Mushrooms: A Climate-Resilient Crop!

Climate change poses significant threats to farming in the Southwest. Changes in climate such as scarcity of water, longer periods of drought, and warmer temperatures leave farmers wondering how they will adapt to the changing conditions. Mushrooms are a climate-resilient crop as they have low ecological footprints and don’t require much time, space, or resources to grow. They are nutritious in the kitchen and have numerous beneficial uses. Mushroom farming in New Mexico is emerging, and these farmers play an important role in leading methods of sustainable farming. 

The first time I read about the sustainability of mushrooms, I was pleasantly surprised to hear about their low-carbon footprint. Firstly, they have an amazing capacity to decompose and recycle organic material. Any waste in the agricultural sector can be turned into compost for growing mushrooms, making them one of the lowest-carbon footprint farms. According to one article, “In the United States on average, 35% of home waste and 60% of business waste is suitable for use as a mushroom growing substrate.” This includes any organic material lying around our spaces such as toilet paper, newspaper, egg cartons, magazines, coffee grounds, tea bags, and even cotton clothing!

Mushrooms can grow on any organic material, including old jeans!
Credit: Mother Earth News

Secondly, mushrooms use little water compared to other crops. For instance, one pound of fresh produce may take up to 50 gallons of water to grow, whereas one pound of “button” mushrooms takes two gallons of water to grow. Mushroom farmers have become incredibly efficient with their use of water, which is why mushrooms are one of the most drought-friendly crops.  

Thirdly, mushrooms are one of the crops with the lowest energy consumption. Growing one pound of button mushrooms takes 1.0-kilowatt-hour (Kwh) of electricity. This is equivalent to running your coffeemaker for one hour each day. On the same note, producing that one pound of mushrooms generates 0.7 pounds of CO2 equivalent. Compare that number to the 20 pounds of CO2 that it takes to produce one gallon of fuel. Mushrooms have extremely low energy consumption and carbon emissions compared to most other things.

Lastly, mushrooms can be grown year-round and don’t require much land to grow. On average, one square foot of space in a mushroom bed can produce 6.55 pounds of mushrooms. That is equivalent to 4.5 red bricks on a patio. That is an incredibly small amount of space to grow so many mushrooms! Even more impressively, one acre of land can grow one million pounds of mushrooms. In 2017-2018, mushroom growers sold 917 million pounds of Agaricus mushrooms- which is equivalent to 4,700 football stadiums. 917 million pounds of mushrooms is enough to circle the circumference of the planet mushroom cap to mushroom cap 19 times!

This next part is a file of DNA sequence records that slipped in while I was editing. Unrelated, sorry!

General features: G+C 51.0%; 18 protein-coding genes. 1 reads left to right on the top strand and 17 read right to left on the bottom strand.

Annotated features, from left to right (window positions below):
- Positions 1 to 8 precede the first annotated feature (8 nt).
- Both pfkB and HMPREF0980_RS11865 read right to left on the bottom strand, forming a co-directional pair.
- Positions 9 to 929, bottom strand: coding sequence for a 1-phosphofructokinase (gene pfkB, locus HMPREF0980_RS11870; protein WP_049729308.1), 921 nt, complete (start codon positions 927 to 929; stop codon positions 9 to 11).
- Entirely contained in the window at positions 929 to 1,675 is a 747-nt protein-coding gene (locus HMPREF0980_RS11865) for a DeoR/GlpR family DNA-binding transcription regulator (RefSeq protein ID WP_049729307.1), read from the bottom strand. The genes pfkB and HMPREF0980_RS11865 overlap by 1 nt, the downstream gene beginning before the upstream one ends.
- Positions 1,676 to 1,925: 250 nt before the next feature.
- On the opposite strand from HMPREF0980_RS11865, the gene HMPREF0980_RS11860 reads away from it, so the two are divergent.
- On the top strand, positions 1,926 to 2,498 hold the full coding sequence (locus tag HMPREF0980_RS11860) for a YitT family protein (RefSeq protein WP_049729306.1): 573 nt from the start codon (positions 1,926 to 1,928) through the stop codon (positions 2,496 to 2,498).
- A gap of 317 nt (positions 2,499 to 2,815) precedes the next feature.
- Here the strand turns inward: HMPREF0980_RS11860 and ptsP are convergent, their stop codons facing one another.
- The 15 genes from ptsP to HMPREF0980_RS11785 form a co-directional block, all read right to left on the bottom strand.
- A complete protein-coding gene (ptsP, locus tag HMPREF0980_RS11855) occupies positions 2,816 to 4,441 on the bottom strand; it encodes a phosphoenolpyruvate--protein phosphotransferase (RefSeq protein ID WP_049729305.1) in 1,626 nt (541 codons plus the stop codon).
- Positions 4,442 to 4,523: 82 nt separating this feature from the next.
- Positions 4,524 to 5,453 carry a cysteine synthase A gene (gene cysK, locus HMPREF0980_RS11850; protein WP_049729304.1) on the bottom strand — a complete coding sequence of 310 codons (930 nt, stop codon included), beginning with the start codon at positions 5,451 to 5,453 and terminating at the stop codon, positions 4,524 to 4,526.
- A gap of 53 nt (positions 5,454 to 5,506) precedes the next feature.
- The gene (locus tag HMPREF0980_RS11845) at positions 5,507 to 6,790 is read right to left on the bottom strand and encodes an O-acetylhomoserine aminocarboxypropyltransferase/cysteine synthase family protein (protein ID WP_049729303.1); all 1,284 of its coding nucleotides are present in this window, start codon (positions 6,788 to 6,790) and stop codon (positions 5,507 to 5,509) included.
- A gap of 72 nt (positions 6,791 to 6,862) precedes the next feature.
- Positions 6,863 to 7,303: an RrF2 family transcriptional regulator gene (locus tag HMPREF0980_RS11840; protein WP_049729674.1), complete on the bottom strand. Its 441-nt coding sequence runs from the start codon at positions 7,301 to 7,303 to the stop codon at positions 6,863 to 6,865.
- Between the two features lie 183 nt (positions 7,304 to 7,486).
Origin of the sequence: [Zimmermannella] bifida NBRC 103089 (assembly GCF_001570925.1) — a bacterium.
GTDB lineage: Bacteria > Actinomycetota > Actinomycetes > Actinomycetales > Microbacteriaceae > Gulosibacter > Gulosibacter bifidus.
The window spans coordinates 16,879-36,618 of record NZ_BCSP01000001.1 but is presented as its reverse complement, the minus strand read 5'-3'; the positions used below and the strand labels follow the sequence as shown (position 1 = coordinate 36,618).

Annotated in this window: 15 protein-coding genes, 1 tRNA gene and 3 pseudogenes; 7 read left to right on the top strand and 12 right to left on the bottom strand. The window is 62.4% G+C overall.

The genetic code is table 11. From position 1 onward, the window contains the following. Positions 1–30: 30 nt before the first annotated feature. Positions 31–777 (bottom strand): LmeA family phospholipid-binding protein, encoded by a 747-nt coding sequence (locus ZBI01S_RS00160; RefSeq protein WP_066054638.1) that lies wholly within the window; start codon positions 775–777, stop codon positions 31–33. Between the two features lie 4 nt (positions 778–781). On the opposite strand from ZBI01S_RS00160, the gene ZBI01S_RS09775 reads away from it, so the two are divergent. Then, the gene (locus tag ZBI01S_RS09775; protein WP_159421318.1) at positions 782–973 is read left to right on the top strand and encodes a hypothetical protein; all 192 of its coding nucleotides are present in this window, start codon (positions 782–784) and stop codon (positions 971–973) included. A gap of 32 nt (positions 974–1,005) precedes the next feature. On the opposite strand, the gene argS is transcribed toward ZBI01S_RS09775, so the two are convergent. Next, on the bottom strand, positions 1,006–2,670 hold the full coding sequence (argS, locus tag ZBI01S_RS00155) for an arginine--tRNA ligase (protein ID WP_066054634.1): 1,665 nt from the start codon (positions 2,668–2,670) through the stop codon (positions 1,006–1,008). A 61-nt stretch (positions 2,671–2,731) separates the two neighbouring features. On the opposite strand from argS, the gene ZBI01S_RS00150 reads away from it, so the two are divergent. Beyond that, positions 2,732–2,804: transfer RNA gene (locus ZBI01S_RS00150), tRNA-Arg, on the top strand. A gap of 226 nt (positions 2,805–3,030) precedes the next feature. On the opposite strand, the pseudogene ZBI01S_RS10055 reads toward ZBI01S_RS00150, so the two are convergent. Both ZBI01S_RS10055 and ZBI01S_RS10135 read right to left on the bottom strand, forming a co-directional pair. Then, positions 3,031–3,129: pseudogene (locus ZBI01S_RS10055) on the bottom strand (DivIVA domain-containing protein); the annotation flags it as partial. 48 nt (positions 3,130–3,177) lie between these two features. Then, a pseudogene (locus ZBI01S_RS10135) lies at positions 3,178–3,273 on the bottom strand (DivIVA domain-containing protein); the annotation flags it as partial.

Mushroom farming is an accessible form of farming- anyone can grow mushrooms from their home! For beginners, mushroom growing kits are recommended. A few local growers including Matt’s Mushroom Farm and NM Fungi sell growing kits. NM Fungi also offers a Medicinal Mushroom Grow Course. Nutritionally, they are low in calories in fat and provide a modest amount of fiber and nutrients. Interestingly, they contain non-nutritive plant substances in which cell and animal studies have shown antioxidant, anti-inflammatory, and anti-cancer effects.

Some of our local mushroom growers include Matt’s Mushroom FarmNM Fungi, and Full Circle MushroomsSouthwest Mushrooms among more! Estevan Hernandez, owner of NM Fungi explains how mushrooms play a role in sustainability and climate change: 

NM Fungi: The Man Behind the Mushrooms

“As a meat alternative, Mushrooms offer significantly reduced net water usage. Combining this with the fact that most Gourmet Mushroom Farms (such as ours) are extremely energy efficient and maintain a low carbon footprint, we believe that our industry is actively reducing the production of greenhouse gases. What’s more, we expect to witness and participate in nationwide Mycoremediation projects with goals including: converting plastics into bioavailable nutrients with plastic-consuming fungi, improving yields of organic crop production by introducing mycelium into farm soils, and even replacing petroleum products in a variety of applications with organic mycelial materials.”

NM Fungi

Mushrooms are a fascinating species and provide innovative solutions to challenges we face in climate change. They have low carbon footprints, can be home-grown, have health benefits, are used in sustainability-oriented projects such as mycoremediation, and are being studied as bio-material to replace hazardous waste. As climate change increasingly affects farming practices in the Southwest, mushroom farming is one of the most viable and sustainable forms of farming!

-Posted by Isa

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